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Guest Blog Post - Deepening Language Skills for Reading

Throughout this school year, we will feature guest bloggers to share different perspectives on or experiences with boys education on our Head of School blog. Our next guest blogger is Francy Mitchell, Regis English Language Arts Educator, 5th and 6th Grade and ELA Department Chair. Ms. Mitchell discusses the impact of language skills on reading.


Mitchell Classroom

My interest in the field of reading grew tremendously when more and more students were showing up to class, not being able to understand the meaning behind a simple sentence. I will never forget crying alongside a room full of teachers after a simulation for struggling readers. To feel the frustration, anxiety and despair of a child who struggles in class was so overwhelming. New teacher training programs do not address or prepare teachers in multi-modal, explicit reading strategies, and just because state standards reference “phonics,” there is much left to interpretation.

Our brains do not have reading centers, and in order to read well, neural pathways must be developed at an early age. Over the years, I found that finding direct solutions to help students was the easy part. What I wasn’t prepared for was the number of myths and misconceptions about reading, especially the one stating that reading is a natural process when decades of reading scientific research says otherwise.

If you are wondering what clues to look for, start with spelling and handwriting, because they are visible records of how a student processes language. They give detailed insight into a student’s knowledge of word structure and speech sounds, indicating how well a student reads.  

A good reader does not think about phonemic awareness because he does it accurately and subconsciously. He can decode without thinking about it, gaining awareness of speech sounds, letters and combinations of letters they represent. Students who read well recognize word patterns and sounds, syllables and word parts accurately and without hesitation. This gives them insight into vocabulary, spelling and writing. The student can then link a sound with a symbol, then to a print pattern, which helps develop analytic processes. If a student knows that the suffix -ed has three pronunciations—helped /t/, played /d/ and panted /ed/, he can advance to more advanced affixes while developing more skills.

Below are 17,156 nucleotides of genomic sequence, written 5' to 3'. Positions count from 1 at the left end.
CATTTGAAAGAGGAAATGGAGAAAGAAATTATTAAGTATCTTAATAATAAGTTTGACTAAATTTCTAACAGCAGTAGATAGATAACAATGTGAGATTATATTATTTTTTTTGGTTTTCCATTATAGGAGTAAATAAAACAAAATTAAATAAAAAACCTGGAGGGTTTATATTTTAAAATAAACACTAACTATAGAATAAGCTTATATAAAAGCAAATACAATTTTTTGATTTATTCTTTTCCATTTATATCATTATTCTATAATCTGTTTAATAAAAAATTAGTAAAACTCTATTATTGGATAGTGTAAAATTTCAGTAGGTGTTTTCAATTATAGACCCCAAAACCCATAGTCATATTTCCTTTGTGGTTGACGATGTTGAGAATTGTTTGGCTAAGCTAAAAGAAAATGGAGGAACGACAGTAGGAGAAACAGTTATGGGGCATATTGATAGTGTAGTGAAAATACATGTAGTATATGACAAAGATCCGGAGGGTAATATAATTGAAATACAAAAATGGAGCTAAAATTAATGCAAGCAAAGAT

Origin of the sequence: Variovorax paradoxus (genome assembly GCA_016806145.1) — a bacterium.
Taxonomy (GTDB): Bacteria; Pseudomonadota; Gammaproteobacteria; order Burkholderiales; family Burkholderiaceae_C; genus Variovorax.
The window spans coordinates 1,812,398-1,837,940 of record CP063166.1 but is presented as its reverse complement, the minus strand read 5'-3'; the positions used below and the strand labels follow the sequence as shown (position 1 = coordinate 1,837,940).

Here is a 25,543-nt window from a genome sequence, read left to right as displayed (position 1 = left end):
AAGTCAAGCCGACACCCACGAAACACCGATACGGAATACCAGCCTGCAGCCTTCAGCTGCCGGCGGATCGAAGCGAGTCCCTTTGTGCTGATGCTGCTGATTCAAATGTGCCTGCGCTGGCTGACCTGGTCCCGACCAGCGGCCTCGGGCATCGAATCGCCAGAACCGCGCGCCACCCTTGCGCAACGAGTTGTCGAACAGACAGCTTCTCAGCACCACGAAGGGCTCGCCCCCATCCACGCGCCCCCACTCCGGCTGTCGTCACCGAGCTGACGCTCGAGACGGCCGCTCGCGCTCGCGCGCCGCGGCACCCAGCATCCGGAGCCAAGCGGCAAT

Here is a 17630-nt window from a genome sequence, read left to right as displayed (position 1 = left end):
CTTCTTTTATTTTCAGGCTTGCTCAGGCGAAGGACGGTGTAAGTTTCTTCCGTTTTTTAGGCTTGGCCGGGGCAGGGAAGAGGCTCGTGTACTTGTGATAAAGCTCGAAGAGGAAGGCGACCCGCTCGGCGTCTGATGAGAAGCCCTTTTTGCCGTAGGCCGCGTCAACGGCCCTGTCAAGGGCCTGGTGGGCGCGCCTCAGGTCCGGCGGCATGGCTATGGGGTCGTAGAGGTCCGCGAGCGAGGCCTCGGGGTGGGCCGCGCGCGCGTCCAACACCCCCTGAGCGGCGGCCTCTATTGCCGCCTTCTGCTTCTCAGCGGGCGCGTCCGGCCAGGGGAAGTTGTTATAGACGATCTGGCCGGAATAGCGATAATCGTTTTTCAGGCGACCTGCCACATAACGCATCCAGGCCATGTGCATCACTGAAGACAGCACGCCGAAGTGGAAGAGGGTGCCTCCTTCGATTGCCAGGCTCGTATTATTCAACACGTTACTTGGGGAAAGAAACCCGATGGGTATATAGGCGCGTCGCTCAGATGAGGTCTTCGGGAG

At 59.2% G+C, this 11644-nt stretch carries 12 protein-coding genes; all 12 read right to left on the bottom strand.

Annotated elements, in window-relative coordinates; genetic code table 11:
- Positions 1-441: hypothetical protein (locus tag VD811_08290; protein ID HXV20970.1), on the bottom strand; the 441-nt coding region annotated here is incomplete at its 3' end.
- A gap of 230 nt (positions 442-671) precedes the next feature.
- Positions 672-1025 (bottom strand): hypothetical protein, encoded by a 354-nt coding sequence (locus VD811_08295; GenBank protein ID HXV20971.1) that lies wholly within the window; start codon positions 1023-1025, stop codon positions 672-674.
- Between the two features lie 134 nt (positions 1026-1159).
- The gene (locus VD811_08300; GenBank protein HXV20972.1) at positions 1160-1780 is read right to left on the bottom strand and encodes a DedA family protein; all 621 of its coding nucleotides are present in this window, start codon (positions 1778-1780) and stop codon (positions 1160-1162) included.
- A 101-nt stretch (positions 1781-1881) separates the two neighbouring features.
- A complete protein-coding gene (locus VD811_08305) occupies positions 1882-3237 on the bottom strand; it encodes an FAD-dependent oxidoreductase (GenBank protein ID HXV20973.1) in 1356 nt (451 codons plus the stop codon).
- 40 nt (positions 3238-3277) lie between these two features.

There has never been a better time to develop better reading and writing skills for boys. First, review the decoding process by becoming aware of the sounds your mouth makes when pairing vowels and consonants. To learn a word such as deceive, a student needs to identify the prefix de- and the Latin root, -ceive, which furthers connections with other words such as perceive or receive. Because the /ei/ pattern is different in this word, a student will understand that it is an exception and will spell the word accurately. Finally, the part of speech, definition, synonym and antonym can help place the word in context in literature. Practicing grammar in conjunction with learning a new word is critical. Deceive is a verb, and knowing that a verb modifies a noun is an important part of the learning process and the appreciation of stories. As students read varied literature, word recognition becomes more automatic, increasing a student’s ability to absorb the full meaning of the text. Students draw upon the same processes for reading as they do in writing, so handwriting and spelling need to become automatic too.


Francy Mitchell Portrait

Bio: Francy Mitchell serves as the English Language Arts Department Chair in Middle School, as well as teaching both 5th & 6th grade ELA. She is a Neuhaus Reading Specialist, and she has 11+ years experience in educating middle school students in Houston. Ms. Mitchell is graduate of Houston Baptist University, where she earned her Master’s in English Literature, and she is also a graduate of the University of California, Berkeley, where she received her Bachelor’s in English Literature. Prior to joining the Regis community, Ms. Mitchell taught at River Oaks Baptist.